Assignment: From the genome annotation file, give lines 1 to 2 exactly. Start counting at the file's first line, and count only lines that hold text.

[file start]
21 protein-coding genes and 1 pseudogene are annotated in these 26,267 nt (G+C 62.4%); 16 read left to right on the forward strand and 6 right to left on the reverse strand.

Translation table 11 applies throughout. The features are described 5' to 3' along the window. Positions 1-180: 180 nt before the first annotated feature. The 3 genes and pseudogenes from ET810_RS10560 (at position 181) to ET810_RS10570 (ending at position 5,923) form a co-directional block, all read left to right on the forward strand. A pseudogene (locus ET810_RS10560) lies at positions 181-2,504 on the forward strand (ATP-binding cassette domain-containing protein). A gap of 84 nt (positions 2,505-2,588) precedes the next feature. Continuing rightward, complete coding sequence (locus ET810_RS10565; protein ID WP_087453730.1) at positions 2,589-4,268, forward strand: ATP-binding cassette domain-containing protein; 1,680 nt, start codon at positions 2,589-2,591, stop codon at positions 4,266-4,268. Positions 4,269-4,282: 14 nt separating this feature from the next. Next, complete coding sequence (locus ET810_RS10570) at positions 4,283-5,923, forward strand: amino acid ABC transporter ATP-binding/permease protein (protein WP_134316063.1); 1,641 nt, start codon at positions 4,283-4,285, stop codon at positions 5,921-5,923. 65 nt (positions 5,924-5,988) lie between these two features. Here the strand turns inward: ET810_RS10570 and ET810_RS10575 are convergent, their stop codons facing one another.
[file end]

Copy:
21 protein-coding genes and 1 pseudogene are annotated in these 26,267 nt (G+C 62.4%); 16 read left to right on the forward strand and 6 right to left on the reverse strand.

Translation table 11 applies throughout. The features are described 5' to 3' along the window. Positions 1-180: 180 nt before the first annotated feature. The 3 genes and pseudogenes from ET810_RS10560 (at position 181) to ET810_RS10570 (ending at position 5,923) form a co-directional block, all read left to right on the forward strand. A pseudogene (locus ET810_RS10560) lies at positions 181-2,504 on the forward strand (ATP-binding cassette domain-containing protein). A gap of 84 nt (positions 2,505-2,588) precedes the next feature. Continuing rightward, complete coding sequence (locus ET810_RS10565; protein ID WP_087453730.1) at positions 2,589-4,268, forward strand: ATP-binding cassette domain-containing protein; 1,680 nt, start codon at positions 2,589-2,591, stop codon at positions 4,266-4,268. Positions 4,269-4,282: 14 nt separating this feature from the next. Next, complete coding sequence (locus ET810_RS10570) at positions 4,283-5,923, forward strand: amino acid ABC transporter ATP-binding/permease protein (protein WP_134316063.1); 1,641 nt, start codon at positions 4,283-4,285, stop codon at positions 5,921-5,923. 65 nt (positions 5,924-5,988) lie between these two features. Here the strand turns inward: ET810_RS10570 and ET810_RS10575 are convergent, their stop codons facing one another.